|1.||Ricoh GR II||optional||n||3.0 / 1230||fixed||n||1/4000s||4.0/s||Y||n|
|2.||Sony A77 II||2359||Y||3.0 / 1229||full-flex||n||1/8000s||12.0/s||Y||Y|
|3.||Canon G7 X||none||n||3.0 / 1040||tilting||Y||1/2000s||6.5/s||Y||Y|
|4.||Fujifilm X70||optional||n||3.0 / 1040||tilting||Y||1/4000s||8.0/s||Y||n|
|5.||Nikon P900||921||n||3.0 / 921||swivel||n||1/4000s||7.0/s||Y||Y|
|6.||Panasonic GX8||2360||n||3.0 / 1040||swivel||Y||1/8000s||10.0/s||n||Y|
|7.||Panasonic GM5||1166||n||3.0 / 921||fixed||Y||1/500s||5.8/s||n||n|
|8.||Ricoh GR||optional||n||3.0 / 1230||fixed||n||1/4000s||4.0/s||Y||n|
|9.||Sony A9||3686||n||3.0 / 1440||tilting||Y||1/8000s||20.0/s||n||Y|
|10.||Sony RX100 V||2359||n||3.0 / 1229||tilting||n||1/2000s||24.0/s||Y||Y|
|11.||Sony A7S II||2400||n||3.0 / 1229||tilting||n||1/8000s||5.0/s||n||Y|
|12.||Sony RX100 IV||2359||n||3.0 / 1228||tilting||n||1/2000s||16.0/s||Y||Y|
|13.||Sony A7 II||2400||n||3.0 / 1230||tilting||n||1/8000s||5.0/s||n||Y|
|14.||Sony RX100 III||1440||n||3.0 / 1229||tilting||n||1/2000s||10.0/s||Y||Y|
|15.||Sony RX100 II||optional||n||3.0 / 1229||tilting||n||1/2000s||10.0/s||Y||Y|
|16.||Sony NEX-5R||optional||n||3.0 / 920||tilting||Y||1/4000s||10.0/s||n||n|
|17.||Sony A77||2359||Y||3.0 / 921||full-flex||n||1/8000s||12.0/s||Y||Y|
|Notes: *) Information refers to the mechanical shutter, unless the camera only has an electronic one.|
One feature that is present on the A77 II, but is missing on the GR II is a top-level LCD. While being, of course, smaller than the rear screen, the control panel conveys some of the essential shooting information and can be convenient for quick and easy settings verification.The A77 II has an articulated screen that can be turned to be front-facing. This characteristic will be appreciated by vloggers and photographers who are interested in taking selfies. In contrast, the GR II does not have a selfie-screen.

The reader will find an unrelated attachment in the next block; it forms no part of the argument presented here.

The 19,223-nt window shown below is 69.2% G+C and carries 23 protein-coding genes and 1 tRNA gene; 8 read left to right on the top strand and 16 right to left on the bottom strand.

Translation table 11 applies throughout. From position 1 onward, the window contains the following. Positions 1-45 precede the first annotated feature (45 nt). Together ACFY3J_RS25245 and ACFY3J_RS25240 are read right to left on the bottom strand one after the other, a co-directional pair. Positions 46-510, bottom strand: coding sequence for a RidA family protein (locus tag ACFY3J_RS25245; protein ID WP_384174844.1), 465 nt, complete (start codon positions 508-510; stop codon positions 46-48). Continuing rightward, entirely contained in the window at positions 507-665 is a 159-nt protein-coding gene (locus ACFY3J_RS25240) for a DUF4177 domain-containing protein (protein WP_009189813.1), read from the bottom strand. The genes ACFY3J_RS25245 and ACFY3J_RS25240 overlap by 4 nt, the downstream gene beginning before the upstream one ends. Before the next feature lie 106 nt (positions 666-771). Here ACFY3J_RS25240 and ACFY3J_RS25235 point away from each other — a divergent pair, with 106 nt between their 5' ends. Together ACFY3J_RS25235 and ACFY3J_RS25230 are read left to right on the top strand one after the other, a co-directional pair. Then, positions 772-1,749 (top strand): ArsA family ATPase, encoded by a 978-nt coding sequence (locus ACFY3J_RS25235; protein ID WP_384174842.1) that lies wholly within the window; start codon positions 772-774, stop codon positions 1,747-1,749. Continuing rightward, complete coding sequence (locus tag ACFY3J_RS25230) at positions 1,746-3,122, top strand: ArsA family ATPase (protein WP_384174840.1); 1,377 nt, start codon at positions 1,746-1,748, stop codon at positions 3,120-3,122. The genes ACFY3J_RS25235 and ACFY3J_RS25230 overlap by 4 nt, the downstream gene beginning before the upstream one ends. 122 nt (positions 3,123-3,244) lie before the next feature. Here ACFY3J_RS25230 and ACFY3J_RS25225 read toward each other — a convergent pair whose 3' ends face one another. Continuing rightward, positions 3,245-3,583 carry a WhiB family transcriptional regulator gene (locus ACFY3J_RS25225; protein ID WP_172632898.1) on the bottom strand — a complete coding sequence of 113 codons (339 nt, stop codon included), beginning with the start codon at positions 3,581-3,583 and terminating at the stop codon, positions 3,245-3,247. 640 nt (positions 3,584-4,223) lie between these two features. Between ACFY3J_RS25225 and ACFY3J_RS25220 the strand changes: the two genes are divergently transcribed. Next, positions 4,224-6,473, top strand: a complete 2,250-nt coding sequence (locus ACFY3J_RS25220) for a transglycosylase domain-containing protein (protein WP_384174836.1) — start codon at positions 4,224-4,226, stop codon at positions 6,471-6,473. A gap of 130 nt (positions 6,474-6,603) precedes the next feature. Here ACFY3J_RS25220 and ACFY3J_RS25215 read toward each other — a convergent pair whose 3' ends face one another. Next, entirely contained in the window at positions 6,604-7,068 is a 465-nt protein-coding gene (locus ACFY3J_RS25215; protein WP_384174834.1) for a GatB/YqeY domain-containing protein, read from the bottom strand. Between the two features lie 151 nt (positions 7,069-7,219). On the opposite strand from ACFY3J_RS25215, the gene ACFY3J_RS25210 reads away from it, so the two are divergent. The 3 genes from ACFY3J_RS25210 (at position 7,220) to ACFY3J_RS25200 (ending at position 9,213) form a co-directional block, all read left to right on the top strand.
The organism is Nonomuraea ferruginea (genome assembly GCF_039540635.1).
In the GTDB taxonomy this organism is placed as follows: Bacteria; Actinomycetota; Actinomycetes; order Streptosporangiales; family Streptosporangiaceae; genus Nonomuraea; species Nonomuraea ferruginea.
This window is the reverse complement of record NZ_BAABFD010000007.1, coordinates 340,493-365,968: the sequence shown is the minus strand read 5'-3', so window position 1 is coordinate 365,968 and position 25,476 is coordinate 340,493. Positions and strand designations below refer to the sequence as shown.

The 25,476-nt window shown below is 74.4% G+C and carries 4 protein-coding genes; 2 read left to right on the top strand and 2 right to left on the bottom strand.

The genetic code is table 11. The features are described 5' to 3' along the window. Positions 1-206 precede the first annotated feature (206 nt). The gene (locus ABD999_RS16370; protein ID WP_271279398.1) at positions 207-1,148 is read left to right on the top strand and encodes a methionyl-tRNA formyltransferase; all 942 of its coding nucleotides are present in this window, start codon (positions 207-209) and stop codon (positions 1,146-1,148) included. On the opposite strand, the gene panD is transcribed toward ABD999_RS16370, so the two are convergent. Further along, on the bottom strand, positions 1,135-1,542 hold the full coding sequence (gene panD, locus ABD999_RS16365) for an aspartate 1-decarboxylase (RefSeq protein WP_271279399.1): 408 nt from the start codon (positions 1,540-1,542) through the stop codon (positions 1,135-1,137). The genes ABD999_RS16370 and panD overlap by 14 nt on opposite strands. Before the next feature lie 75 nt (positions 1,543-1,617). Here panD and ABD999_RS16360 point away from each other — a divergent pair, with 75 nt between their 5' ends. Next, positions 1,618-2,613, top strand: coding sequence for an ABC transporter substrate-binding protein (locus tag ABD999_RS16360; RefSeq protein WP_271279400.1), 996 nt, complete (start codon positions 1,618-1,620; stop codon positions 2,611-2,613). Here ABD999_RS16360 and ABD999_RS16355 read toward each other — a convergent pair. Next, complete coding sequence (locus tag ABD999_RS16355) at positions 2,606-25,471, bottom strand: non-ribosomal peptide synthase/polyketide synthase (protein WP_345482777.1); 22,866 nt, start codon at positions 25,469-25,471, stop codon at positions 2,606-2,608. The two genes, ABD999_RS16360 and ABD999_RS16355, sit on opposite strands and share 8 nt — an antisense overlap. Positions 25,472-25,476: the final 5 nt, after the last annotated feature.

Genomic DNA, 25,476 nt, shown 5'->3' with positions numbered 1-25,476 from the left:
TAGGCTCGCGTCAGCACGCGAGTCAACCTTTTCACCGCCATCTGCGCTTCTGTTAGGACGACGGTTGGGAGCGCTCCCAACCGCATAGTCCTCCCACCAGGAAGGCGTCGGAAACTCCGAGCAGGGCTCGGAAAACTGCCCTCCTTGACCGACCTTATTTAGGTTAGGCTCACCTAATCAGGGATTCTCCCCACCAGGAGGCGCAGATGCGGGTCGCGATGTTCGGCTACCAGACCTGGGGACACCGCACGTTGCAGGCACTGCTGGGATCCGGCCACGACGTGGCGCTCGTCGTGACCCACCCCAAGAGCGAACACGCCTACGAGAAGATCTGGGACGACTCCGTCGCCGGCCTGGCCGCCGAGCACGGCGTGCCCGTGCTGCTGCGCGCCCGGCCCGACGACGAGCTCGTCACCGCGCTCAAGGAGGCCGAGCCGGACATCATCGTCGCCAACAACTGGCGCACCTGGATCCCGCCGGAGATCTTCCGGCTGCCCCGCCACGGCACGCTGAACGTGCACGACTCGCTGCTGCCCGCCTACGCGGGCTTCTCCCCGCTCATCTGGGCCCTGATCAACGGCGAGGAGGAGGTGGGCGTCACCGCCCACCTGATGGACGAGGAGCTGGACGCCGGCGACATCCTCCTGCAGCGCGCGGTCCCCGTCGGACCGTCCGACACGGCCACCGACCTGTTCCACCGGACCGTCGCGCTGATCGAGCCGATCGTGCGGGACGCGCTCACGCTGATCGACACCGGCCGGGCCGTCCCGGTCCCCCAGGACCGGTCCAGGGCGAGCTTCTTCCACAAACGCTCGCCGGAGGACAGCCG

The Ricoh GR II has an intervalometer built-in. This enables the photographer to capture time lapse sequences, such as flower blooming, a sunset or moon rise, without purchasing an external camera trigger and related software.
The GR II writes its imaging data to SDXC cards, while the A77 II uses SDXC or Memory Stick PRO Duo cards. Both cameras can use UHS-I cards, which provide for Ultra High Speed data transfer of up to 104 MB/s.